Science Fair Project Encyclopedia
Las Vegas Strip
- This article is about The Las Vegas Strip area in the state of Nevada. For other uses, see Las Vegas (disambiguation).
The Las Vegas Strip (also known as The Strip) is 4 mi (6.7 km) of Las Vegas Boulevard South in Las Vegas, Nevada, U.S.. Many of the largest hotel, casino and resort properties in the world are located on The Strip. Over the years, Las Vegas Boulevard South has been called Arrowhead Highway, Salt Lake Highway, U.S. Highway 91, and Los Angeles Highway. The Strip was reportedly named by police officer Guy McAfee, after his hometown's Sunset Strip.
The Strip runs from the Stratosphere at the northern end, to the Mandalay Bay on the southern end. Of the 4 miles, nearly 3.5 miles of it is located in the township of Paradise, Clark County, only a small portion is within the city limits of Las Vegas. McCarran Airport is located at the southern end of The Strip, along with the famous Welcome to Fabulous Las Vegas sign.
In addition to the large hotels, casinos and resorts, The Strip is home to a few smaller casinos, motels, and other attractions, such as M&M World , Adventure Dome and the Fashion Show Mall. Starting in the mid 1990s, The Strip became a popular New Year's Eve celebration destination.
In 1968, Kirk Kerkorian purchased the Flamingo and hired Sahara Hotels Vice President Alex Shoofey as President. Alex Shoofey brought along 33 of Saharas top executives. The Flamingo was used to train future employees of the International Hotel , which was under construction. Opening in 1969, the International Hotel with 1,512 rooms, would become the laragest hotel in the world, and begin the era of mega-resorts. The International is known as the Las Vegas Hilton today.
July 5, 1973 adds a new resort to The Strip. The (original) MGM Grand, also a Kerkorian property, opened with 2,084 rooms. Again ranking as the number one hotel in the world by number of rooms at that time. On November 21, 1980, the MGM Grand suffers the worst resort fire in the history of Las Vegas. Killing 87 people (84 in the fire and three more due to injuries) as a result of electriclal problems. It reopened eight months later.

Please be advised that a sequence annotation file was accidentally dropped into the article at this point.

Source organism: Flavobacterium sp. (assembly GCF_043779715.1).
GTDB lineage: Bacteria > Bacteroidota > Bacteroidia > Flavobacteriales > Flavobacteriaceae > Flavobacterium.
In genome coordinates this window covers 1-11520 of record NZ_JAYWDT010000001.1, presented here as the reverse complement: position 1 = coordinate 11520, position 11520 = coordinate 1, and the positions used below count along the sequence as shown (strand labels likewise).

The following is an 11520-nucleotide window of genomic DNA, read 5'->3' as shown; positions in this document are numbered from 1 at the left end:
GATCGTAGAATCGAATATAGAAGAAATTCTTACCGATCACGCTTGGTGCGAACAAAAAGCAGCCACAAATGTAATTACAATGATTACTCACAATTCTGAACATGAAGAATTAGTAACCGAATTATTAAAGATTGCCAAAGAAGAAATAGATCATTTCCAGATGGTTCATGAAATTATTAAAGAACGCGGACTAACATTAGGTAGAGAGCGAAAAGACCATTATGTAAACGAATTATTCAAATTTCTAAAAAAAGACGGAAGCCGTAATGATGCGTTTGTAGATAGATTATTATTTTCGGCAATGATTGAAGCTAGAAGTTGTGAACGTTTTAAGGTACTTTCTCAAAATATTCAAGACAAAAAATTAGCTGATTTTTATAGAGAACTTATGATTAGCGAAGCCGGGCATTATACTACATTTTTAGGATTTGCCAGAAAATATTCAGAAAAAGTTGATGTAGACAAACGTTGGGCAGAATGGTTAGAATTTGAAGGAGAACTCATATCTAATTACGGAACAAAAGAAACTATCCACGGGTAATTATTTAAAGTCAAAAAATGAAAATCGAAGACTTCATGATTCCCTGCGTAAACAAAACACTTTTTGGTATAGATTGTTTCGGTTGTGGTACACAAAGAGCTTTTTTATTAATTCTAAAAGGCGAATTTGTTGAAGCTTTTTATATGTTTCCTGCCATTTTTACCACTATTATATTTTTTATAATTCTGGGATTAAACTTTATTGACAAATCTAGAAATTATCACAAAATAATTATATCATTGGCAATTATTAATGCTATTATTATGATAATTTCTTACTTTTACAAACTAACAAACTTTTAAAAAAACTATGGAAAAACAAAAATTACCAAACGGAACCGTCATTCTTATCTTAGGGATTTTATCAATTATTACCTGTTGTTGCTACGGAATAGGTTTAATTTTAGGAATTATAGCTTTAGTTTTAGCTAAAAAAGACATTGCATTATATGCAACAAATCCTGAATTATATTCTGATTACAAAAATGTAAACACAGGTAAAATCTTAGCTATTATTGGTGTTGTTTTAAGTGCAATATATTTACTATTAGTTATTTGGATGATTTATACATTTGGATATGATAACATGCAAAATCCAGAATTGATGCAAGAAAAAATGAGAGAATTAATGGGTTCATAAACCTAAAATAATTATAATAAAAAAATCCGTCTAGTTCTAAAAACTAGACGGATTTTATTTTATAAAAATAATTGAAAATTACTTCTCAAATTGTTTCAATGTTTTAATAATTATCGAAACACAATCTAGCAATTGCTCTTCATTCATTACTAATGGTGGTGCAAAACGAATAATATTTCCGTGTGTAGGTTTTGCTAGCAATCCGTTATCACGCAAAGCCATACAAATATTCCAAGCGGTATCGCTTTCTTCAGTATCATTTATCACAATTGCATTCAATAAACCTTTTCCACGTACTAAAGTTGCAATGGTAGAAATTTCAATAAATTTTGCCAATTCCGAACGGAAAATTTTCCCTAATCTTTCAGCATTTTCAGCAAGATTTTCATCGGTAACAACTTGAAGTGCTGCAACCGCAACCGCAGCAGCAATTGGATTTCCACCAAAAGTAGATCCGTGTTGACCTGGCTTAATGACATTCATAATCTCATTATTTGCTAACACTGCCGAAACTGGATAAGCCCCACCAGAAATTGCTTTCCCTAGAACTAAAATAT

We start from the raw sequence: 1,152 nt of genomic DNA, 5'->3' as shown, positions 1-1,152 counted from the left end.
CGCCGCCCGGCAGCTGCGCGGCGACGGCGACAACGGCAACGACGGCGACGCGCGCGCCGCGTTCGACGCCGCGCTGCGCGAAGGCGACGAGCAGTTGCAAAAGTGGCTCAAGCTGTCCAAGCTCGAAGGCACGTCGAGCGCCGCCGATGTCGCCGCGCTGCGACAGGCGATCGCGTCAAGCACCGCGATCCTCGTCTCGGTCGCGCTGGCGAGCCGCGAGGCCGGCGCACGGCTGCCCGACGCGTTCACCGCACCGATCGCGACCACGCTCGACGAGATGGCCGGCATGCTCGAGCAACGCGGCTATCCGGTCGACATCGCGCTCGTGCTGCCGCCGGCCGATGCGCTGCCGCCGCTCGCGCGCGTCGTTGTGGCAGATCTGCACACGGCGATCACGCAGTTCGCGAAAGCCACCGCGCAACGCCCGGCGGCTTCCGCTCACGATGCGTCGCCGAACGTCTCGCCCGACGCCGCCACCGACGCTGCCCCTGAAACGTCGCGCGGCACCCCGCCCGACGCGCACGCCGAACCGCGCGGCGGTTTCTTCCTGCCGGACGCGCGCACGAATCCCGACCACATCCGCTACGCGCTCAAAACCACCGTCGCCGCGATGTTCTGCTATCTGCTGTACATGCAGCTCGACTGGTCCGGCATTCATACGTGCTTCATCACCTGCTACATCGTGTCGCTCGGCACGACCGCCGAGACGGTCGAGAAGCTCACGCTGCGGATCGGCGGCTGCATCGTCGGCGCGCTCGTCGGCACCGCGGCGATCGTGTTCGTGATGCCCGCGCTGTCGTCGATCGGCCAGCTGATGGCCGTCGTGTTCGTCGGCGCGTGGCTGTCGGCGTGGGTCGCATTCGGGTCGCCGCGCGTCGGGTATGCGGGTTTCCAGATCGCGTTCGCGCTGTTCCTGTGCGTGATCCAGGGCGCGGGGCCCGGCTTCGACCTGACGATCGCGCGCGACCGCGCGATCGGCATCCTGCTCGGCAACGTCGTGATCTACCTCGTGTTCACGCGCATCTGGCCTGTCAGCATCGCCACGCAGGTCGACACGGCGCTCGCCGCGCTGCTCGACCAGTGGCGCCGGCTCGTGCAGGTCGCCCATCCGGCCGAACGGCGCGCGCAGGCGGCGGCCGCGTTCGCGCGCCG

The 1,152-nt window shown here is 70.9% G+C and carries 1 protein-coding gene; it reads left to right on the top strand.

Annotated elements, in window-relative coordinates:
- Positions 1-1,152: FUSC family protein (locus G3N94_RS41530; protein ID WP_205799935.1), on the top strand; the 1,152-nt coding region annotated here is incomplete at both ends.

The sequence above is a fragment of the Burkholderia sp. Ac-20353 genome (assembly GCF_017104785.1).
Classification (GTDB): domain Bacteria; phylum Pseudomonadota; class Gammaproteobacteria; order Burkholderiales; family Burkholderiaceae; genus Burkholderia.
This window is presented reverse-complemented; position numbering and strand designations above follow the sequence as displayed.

The opening of The Mirage in 1989, set a new level to the Las Vegas expierence, as smaller hotels and casinos made way for the larger mega-resorts. These huge facilities offer entertainment and dining options, as well as gambling and lodging. This change impacted the smaller, well known and now historic hotels and casinos, like The Dunes and The Sands.
In an effort to attract families, resorts offered more attractions geared toward youth, but had limited success. The (current) MGM Grand opened in 1993 with Grand Adventures amusement park, but it closed in 2000 due to lack of interest. Similarly, in 2003 Treasure Island closed its own video arcade and abandoned the previous pirate theme and adopting the new ti name.
Downtown Las Vegas hotels and casinos suffered heavily from the Strips boom. They have funneled money into remodeling the facades of casinos, adding additional security and added new attractions, like the Fremont Street Experience and Neonopolis (Complete with movie theaters).
Wet and Wild water park, located next to the Sahara hotel, closed permanently at the end of the 2004 season.
While not on The Strip itself, the Las Vegas Monorail runs on the east side of The Strip from Tropicana Avenue to Sahara Road.
The Regional Transit Commision (RTC) provides both a standard route (stops at each resort, 24 hours a day) and an express route (only stops 8-9 times total in 7 miles, 12 hours a day, 5 days a week) bus service on the Strip.
It is a very popular activity for tourists to walk The Strip. The sidewalks are nearly always in use with visitors walking between resorts. The Tropicana - Las Vegas Boulevard intersection foot bridges, also found at additional intersections, displays what is being done to keep pedestrian and vehicular traffic from effecting each other. Based on the success, similar projects have been built further north on The Strip at Flamingo Road and Spring Mountain Road/Sands Avenue.